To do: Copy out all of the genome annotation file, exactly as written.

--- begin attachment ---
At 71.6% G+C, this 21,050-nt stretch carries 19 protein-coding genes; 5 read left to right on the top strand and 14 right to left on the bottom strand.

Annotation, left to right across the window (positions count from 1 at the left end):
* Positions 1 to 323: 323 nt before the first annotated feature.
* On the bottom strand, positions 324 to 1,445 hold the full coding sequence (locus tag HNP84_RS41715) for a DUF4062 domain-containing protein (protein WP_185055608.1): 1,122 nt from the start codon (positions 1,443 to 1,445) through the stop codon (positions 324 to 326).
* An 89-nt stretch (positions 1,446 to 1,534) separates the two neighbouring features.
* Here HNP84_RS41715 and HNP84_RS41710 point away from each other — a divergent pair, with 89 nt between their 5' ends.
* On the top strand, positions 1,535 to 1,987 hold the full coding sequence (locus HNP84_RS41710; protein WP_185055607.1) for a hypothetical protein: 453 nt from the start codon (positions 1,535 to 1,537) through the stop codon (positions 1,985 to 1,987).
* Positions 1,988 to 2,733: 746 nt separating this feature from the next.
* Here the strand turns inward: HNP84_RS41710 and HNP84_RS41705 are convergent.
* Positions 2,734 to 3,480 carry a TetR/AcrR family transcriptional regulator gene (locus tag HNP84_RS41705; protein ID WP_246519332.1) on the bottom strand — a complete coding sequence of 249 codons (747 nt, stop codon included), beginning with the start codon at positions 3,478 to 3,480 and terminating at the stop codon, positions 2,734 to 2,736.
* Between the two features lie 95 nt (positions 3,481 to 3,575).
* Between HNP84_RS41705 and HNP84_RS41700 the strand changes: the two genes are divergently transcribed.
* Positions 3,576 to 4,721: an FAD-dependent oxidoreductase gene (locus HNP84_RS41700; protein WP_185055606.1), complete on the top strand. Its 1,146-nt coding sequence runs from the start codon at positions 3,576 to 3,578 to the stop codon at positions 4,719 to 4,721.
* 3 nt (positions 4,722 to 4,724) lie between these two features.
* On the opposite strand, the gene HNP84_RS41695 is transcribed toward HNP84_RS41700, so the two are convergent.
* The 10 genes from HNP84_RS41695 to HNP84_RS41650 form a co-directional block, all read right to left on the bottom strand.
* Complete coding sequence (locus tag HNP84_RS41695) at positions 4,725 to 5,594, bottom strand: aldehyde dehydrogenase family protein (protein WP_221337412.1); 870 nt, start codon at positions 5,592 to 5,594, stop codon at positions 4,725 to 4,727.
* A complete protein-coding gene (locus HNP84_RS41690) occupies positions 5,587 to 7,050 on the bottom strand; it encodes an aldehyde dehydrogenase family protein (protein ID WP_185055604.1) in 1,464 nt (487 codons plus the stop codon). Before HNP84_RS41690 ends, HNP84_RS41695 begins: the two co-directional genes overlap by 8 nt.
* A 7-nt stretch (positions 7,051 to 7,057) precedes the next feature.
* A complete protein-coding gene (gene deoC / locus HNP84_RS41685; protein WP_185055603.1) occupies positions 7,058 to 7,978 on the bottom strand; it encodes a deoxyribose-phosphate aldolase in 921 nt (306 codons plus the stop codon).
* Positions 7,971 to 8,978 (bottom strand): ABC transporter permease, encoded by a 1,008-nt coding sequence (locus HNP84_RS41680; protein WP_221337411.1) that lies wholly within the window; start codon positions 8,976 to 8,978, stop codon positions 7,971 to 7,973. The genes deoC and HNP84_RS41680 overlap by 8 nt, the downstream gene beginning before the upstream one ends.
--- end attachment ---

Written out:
At 71.6% G+C, this 21,050-nt stretch carries 19 protein-coding genes; 5 read left to right on the top strand and 14 right to left on the bottom strand.

Annotation, left to right across the window (positions count from 1 at the left end):
* Positions 1 to 323: 323 nt before the first annotated feature.
* On the bottom strand, positions 324 to 1,445 hold the full coding sequence (locus tag HNP84_RS41715) for a DUF4062 domain-containing protein (protein WP_185055608.1): 1,122 nt from the start codon (positions 1,443 to 1,445) through the stop codon (positions 324 to 326).
* An 89-nt stretch (positions 1,446 to 1,534) separates the two neighbouring features.
* Here HNP84_RS41715 and HNP84_RS41710 point away from each other — a divergent pair, with 89 nt between their 5' ends.
* On the top strand, positions 1,535 to 1,987 hold the full coding sequence (locus HNP84_RS41710; protein WP_185055607.1) for a hypothetical protein: 453 nt from the start codon (positions 1,535 to 1,537) through the stop codon (positions 1,985 to 1,987).
* Positions 1,988 to 2,733: 746 nt separating this feature from the next.
* Here the strand turns inward: HNP84_RS41710 and HNP84_RS41705 are convergent.
* Positions 2,734 to 3,480 carry a TetR/AcrR family transcriptional regulator gene (locus tag HNP84_RS41705; protein ID WP_246519332.1) on the bottom strand — a complete coding sequence of 249 codons (747 nt, stop codon included), beginning with the start codon at positions 3,478 to 3,480 and terminating at the stop codon, positions 2,734 to 2,736.
* Between the two features lie 95 nt (positions 3,481 to 3,575).
* Between HNP84_RS41705 and HNP84_RS41700 the strand changes: the two genes are divergently transcribed.
* Positions 3,576 to 4,721: an FAD-dependent oxidoreductase gene (locus HNP84_RS41700; protein WP_185055606.1), complete on the top strand. Its 1,146-nt coding sequence runs from the start codon at positions 3,576 to 3,578 to the stop codon at positions 4,719 to 4,721.
* 3 nt (positions 4,722 to 4,724) lie between these two features.
* On the opposite strand, the gene HNP84_RS41695 is transcribed toward HNP84_RS41700, so the two are convergent.
* The 10 genes from HNP84_RS41695 to HNP84_RS41650 form a co-directional block, all read right to left on the bottom strand.
* Complete coding sequence (locus tag HNP84_RS41695) at positions 4,725 to 5,594, bottom strand: aldehyde dehydrogenase family protein (protein WP_221337412.1); 870 nt, start codon at positions 5,592 to 5,594, stop codon at positions 4,725 to 4,727.
* A complete protein-coding gene (locus HNP84_RS41690) occupies positions 5,587 to 7,050 on the bottom strand; it encodes an aldehyde dehydrogenase family protein (protein ID WP_185055604.1) in 1,464 nt (487 codons plus the stop codon). Before HNP84_RS41690 ends, HNP84_RS41695 begins: the two co-directional genes overlap by 8 nt.
* A 7-nt stretch (positions 7,051 to 7,057) precedes the next feature.
* A complete protein-coding gene (gene deoC / locus HNP84_RS41685; protein WP_185055603.1) occupies positions 7,058 to 7,978 on the bottom strand; it encodes a deoxyribose-phosphate aldolase in 921 nt (306 codons plus the stop codon).
* Positions 7,971 to 8,978 (bottom strand): ABC transporter permease, encoded by a 1,008-nt coding sequence (locus HNP84_RS41680; protein WP_221337411.1) that lies wholly within the window; start codon positions 8,976 to 8,978, stop codon positions 7,971 to 7,973. The genes deoC and HNP84_RS41680 overlap by 8 nt, the downstream gene beginning before the upstream one ends.